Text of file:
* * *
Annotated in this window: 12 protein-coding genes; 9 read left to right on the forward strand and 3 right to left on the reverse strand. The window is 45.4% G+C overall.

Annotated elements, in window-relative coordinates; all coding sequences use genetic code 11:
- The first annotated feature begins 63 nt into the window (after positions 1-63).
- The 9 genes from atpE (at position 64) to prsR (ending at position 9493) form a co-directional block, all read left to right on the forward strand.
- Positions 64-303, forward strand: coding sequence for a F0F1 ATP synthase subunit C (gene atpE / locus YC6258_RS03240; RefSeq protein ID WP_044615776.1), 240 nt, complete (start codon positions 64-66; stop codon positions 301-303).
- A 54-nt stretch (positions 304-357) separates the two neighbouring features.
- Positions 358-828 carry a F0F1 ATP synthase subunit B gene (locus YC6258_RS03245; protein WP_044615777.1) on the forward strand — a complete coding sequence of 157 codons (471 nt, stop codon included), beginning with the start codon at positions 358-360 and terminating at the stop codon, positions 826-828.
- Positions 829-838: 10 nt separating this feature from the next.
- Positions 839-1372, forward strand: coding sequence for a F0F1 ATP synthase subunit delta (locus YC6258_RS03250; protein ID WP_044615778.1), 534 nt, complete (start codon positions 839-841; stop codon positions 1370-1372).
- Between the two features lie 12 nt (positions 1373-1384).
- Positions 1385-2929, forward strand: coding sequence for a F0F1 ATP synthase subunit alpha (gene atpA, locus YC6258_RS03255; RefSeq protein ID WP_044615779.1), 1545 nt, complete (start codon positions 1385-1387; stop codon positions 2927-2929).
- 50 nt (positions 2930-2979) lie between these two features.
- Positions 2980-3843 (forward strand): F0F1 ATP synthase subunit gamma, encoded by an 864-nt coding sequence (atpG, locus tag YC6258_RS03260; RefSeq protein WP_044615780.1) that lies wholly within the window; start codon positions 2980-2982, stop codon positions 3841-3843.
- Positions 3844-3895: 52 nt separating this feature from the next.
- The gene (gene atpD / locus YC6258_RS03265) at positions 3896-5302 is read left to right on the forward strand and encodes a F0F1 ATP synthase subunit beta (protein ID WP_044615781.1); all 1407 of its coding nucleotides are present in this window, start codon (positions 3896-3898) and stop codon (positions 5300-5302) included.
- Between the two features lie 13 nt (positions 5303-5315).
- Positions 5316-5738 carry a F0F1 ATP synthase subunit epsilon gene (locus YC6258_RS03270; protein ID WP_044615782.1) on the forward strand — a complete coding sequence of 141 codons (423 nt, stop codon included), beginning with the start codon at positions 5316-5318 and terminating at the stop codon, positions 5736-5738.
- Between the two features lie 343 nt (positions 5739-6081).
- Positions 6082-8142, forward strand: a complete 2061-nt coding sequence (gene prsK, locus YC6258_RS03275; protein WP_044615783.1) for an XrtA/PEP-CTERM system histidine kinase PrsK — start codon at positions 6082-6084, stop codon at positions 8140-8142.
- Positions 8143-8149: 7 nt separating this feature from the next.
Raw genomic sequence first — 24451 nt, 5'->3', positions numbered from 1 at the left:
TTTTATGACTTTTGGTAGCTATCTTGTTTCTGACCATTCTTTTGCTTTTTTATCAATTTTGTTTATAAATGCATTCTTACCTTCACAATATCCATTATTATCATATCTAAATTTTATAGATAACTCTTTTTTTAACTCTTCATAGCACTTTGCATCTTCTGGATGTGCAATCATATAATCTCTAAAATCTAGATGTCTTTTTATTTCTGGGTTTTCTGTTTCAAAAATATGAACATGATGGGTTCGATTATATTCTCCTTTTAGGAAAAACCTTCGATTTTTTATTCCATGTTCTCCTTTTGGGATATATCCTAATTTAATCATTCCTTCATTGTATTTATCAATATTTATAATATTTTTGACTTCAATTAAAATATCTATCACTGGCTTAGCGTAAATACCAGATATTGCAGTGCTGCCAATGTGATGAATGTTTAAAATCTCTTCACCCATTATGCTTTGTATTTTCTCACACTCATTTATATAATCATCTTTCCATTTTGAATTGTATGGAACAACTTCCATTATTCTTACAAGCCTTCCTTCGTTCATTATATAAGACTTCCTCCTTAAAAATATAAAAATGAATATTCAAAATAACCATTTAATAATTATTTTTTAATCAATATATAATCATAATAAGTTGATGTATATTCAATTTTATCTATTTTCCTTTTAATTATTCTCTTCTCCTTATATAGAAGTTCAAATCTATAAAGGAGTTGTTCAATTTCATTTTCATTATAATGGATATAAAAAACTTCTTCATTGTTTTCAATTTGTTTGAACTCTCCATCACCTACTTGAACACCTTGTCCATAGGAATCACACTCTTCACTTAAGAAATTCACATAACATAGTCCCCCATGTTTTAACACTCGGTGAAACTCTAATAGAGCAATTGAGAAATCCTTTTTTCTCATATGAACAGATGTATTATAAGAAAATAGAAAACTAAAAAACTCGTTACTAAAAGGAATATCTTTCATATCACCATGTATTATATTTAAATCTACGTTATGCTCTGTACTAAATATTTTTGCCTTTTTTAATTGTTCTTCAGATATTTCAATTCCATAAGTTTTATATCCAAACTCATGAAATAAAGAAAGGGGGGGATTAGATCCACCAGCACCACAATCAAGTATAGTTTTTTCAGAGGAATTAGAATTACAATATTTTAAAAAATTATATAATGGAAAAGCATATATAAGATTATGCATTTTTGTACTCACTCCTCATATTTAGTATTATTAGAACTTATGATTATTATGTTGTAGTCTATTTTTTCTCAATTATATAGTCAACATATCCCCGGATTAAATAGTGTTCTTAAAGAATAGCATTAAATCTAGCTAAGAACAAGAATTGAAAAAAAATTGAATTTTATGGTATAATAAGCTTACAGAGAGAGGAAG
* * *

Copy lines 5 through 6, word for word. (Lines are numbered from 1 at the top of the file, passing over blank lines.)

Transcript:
- Positions 64-303, forward strand: coding sequence for a F0F1 ATP synthase subunit C (gene atpE / locus YC6258_RS03240; RefSeq protein ID WP_044615776.1), 240 nt, complete (start codon positions 64-66; stop codon positions 301-303).
- A 54-nt stretch (positions 304-357) separates the two neighbouring features.